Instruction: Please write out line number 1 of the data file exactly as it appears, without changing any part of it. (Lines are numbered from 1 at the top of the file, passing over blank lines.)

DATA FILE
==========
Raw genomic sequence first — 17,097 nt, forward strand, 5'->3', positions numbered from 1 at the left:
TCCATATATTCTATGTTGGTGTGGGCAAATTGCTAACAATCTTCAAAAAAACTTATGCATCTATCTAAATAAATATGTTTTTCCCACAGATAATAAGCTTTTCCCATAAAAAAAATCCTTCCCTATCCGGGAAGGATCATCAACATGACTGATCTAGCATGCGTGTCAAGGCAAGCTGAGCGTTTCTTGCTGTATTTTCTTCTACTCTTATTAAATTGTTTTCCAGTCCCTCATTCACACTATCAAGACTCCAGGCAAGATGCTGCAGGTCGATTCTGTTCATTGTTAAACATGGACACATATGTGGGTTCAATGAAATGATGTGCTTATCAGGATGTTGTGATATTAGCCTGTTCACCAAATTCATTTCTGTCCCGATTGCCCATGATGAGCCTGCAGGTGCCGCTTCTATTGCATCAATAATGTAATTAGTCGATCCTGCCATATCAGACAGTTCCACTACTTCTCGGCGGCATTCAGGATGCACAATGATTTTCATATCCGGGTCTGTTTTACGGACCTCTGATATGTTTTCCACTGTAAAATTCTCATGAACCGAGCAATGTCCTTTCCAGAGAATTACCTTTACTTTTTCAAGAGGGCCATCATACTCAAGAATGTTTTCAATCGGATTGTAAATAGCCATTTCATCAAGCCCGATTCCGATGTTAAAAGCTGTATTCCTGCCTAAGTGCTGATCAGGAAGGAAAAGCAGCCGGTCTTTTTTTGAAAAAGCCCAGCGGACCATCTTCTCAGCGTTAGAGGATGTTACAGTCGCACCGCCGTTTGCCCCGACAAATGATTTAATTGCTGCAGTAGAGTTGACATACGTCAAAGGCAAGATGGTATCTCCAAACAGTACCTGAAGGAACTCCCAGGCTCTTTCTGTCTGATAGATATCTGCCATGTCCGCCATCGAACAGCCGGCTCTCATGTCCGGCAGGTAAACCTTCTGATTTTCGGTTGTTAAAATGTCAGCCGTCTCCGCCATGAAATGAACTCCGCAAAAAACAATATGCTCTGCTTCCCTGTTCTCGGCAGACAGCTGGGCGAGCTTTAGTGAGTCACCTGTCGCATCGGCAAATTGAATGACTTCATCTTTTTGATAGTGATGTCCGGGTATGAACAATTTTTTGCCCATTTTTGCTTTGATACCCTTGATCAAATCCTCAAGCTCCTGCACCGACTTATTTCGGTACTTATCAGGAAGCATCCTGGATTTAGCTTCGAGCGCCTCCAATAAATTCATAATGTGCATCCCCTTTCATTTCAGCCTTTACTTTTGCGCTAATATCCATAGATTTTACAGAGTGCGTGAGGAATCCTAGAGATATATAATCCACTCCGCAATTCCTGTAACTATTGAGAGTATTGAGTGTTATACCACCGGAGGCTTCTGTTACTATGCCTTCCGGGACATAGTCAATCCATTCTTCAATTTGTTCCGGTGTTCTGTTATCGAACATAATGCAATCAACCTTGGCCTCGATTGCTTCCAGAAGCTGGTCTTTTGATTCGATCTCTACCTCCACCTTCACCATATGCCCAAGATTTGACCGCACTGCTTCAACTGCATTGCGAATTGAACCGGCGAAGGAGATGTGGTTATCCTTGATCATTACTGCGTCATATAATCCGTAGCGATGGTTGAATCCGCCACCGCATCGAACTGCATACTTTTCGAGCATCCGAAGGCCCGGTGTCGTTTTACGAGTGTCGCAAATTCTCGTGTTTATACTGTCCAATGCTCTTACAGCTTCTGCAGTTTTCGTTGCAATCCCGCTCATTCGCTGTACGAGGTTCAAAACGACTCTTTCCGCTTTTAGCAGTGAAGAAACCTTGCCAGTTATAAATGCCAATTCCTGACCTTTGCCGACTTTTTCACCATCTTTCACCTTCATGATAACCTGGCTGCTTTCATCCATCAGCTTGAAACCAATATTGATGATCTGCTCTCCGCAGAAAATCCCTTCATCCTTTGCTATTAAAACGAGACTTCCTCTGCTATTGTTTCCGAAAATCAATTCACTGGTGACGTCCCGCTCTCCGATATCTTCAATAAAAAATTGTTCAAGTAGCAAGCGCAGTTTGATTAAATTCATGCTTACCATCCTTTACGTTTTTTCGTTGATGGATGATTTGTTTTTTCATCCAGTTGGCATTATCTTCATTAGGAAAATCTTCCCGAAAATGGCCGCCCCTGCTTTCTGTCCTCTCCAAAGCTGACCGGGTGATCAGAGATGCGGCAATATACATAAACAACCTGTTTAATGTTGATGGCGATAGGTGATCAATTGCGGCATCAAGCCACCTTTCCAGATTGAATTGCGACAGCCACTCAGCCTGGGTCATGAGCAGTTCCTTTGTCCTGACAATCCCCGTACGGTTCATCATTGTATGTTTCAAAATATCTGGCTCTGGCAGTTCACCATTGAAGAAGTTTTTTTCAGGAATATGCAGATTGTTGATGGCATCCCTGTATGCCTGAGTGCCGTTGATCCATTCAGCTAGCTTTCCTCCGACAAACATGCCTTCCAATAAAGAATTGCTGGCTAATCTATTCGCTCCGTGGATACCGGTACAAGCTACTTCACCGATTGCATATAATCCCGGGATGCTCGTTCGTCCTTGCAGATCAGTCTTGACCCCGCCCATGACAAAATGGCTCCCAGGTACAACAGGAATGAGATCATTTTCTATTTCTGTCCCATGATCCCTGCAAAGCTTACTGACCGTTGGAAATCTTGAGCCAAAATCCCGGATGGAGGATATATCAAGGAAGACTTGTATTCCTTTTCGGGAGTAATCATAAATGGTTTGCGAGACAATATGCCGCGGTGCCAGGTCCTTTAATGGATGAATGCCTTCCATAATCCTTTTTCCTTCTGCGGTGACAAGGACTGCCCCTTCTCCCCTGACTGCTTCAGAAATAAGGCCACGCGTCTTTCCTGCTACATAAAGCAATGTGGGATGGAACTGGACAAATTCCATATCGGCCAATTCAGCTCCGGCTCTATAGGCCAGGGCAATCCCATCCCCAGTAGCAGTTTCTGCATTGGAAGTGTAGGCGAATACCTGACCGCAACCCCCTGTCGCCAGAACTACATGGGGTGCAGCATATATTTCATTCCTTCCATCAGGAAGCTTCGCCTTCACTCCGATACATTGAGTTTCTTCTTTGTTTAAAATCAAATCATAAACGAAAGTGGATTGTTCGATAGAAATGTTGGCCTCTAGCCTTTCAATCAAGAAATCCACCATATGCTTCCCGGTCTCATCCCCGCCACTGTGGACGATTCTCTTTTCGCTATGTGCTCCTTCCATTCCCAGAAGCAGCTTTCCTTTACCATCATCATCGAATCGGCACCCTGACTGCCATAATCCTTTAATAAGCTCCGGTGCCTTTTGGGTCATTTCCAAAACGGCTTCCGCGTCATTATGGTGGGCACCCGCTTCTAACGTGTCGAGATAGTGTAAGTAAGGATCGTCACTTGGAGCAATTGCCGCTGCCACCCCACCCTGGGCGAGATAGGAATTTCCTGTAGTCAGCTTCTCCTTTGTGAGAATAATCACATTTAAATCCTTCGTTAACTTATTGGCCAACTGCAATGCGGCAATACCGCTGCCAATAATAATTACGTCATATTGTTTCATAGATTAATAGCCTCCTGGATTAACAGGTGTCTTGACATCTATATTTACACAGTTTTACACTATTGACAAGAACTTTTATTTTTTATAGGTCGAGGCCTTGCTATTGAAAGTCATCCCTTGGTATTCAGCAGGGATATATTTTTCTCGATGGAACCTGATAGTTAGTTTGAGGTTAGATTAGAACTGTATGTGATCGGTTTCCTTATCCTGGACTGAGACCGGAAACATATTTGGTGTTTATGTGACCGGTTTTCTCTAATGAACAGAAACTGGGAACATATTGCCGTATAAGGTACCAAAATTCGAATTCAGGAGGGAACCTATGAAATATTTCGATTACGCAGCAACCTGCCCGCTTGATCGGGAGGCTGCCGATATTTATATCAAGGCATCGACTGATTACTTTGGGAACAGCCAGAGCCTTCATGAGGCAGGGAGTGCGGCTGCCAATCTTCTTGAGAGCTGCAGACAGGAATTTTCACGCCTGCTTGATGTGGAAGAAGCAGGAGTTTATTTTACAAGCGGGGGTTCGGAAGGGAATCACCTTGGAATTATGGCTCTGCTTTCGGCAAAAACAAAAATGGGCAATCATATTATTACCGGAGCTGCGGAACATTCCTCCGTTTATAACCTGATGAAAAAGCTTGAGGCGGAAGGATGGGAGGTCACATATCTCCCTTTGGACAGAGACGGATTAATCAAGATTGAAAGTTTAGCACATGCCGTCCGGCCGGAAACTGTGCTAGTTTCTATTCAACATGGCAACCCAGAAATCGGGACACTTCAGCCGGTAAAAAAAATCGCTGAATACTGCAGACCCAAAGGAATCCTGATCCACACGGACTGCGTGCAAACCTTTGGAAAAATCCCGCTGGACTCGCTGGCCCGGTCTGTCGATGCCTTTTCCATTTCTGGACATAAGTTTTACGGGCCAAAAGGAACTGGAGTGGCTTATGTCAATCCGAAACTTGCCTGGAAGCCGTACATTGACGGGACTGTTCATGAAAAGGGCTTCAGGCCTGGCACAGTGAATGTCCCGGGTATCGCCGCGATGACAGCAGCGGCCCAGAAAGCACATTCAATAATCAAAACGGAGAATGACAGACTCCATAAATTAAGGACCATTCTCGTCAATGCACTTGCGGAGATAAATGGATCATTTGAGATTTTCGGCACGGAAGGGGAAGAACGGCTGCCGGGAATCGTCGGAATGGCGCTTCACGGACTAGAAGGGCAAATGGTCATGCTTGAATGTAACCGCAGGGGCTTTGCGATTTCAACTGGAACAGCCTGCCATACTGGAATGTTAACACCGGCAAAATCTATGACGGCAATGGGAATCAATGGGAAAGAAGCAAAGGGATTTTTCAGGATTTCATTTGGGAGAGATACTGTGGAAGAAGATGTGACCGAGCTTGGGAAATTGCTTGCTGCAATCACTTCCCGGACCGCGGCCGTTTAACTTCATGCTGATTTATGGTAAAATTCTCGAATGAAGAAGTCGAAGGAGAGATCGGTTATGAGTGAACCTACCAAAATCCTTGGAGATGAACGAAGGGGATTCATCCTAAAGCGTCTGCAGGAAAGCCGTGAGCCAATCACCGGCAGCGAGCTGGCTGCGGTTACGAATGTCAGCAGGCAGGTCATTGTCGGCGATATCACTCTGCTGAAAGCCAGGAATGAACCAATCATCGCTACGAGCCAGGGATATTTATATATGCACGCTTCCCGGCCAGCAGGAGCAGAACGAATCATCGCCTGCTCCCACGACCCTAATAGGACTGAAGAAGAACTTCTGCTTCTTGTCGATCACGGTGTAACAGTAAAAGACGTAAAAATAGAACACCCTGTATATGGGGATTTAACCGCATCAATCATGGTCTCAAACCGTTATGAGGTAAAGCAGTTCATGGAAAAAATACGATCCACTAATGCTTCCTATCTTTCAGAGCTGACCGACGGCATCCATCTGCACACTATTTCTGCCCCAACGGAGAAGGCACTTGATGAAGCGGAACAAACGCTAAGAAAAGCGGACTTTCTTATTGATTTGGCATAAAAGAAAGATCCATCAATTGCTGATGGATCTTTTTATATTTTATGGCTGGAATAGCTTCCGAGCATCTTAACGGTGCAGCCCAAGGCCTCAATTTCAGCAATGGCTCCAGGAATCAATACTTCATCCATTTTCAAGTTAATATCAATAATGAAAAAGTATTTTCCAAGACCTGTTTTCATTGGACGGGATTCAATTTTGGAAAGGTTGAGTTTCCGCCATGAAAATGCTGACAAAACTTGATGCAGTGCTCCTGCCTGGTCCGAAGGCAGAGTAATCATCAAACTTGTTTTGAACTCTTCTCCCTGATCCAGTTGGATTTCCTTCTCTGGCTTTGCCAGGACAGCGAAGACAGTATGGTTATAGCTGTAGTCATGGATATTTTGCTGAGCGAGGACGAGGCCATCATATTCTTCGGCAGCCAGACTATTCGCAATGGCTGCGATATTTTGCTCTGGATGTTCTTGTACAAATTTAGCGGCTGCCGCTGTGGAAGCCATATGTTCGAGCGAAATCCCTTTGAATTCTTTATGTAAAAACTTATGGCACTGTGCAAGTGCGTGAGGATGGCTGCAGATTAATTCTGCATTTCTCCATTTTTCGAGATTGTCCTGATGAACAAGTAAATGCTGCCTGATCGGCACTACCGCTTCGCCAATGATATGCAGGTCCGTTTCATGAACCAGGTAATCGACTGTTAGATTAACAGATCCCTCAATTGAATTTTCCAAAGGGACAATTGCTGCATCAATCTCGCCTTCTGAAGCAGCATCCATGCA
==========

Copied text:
Raw genomic sequence first — 17,097 nt, forward strand, 5'->3', positions numbered from 1 at the left: